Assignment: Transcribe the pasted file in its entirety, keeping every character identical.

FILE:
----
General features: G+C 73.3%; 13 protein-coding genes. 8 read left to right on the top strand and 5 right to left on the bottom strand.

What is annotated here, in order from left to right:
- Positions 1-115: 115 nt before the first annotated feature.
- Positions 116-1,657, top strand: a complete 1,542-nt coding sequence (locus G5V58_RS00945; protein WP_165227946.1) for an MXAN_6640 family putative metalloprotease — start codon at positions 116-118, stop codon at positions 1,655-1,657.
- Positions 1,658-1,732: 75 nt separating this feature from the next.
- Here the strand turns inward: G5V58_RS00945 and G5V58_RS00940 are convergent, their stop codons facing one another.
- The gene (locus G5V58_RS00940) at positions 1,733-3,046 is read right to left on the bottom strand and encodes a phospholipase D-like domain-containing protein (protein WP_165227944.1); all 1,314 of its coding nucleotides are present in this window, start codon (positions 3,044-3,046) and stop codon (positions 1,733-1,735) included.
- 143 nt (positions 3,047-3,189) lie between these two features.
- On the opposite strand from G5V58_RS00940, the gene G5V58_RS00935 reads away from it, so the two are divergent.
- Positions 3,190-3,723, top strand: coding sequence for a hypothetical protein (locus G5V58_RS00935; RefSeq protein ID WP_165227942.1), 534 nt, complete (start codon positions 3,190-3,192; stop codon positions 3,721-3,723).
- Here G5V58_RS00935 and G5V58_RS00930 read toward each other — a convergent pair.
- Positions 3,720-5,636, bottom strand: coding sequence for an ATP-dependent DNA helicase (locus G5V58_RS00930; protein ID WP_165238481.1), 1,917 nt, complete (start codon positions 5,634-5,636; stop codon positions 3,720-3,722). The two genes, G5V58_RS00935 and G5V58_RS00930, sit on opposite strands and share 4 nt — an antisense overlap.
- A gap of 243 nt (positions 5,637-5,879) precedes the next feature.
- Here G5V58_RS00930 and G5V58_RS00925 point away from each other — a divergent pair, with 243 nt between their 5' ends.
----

General features: G+C 73.3%; 13 protein-coding genes. 8 read left to right on the top strand and 5 right to left on the bottom strand.

What is annotated here, in order from left to right:
- Positions 1-115: 115 nt before the first annotated feature.
- Positions 116-1,657, top strand: a complete 1,542-nt coding sequence (locus G5V58_RS00945; protein WP_165227946.1) for an MXAN_6640 family putative metalloprotease — start codon at positions 116-118, stop codon at positions 1,655-1,657.
- Positions 1,658-1,732: 75 nt separating this feature from the next.
- Here the strand turns inward: G5V58_RS00945 and G5V58_RS00940 are convergent, their stop codons facing one another.
- The gene (locus G5V58_RS00940) at positions 1,733-3,046 is read right to left on the bottom strand and encodes a phospholipase D-like domain-containing protein (protein WP_165227944.1); all 1,314 of its coding nucleotides are present in this window, start codon (positions 3,044-3,046) and stop codon (positions 1,733-1,735) included.
- 143 nt (positions 3,047-3,189) lie between these two features.
- On the opposite strand from G5V58_RS00940, the gene G5V58_RS00935 reads away from it, so the two are divergent.
- Positions 3,190-3,723, top strand: coding sequence for a hypothetical protein (locus G5V58_RS00935; RefSeq protein ID WP_165227942.1), 534 nt, complete (start codon positions 3,190-3,192; stop codon positions 3,721-3,723).
- Here G5V58_RS00935 and G5V58_RS00930 read toward each other — a convergent pair.
- Positions 3,720-5,636, bottom strand: coding sequence for an ATP-dependent DNA helicase (locus G5V58_RS00930; protein ID WP_165238481.1), 1,917 nt, complete (start codon positions 5,634-5,636; stop codon positions 3,720-3,722). The two genes, G5V58_RS00935 and G5V58_RS00930, sit on opposite strands and share 4 nt — an antisense overlap.
- A gap of 243 nt (positions 5,637-5,879) precedes the next feature.
- Here G5V58_RS00930 and G5V58_RS00925 point away from each other — a divergent pair, with 243 nt between their 5' ends.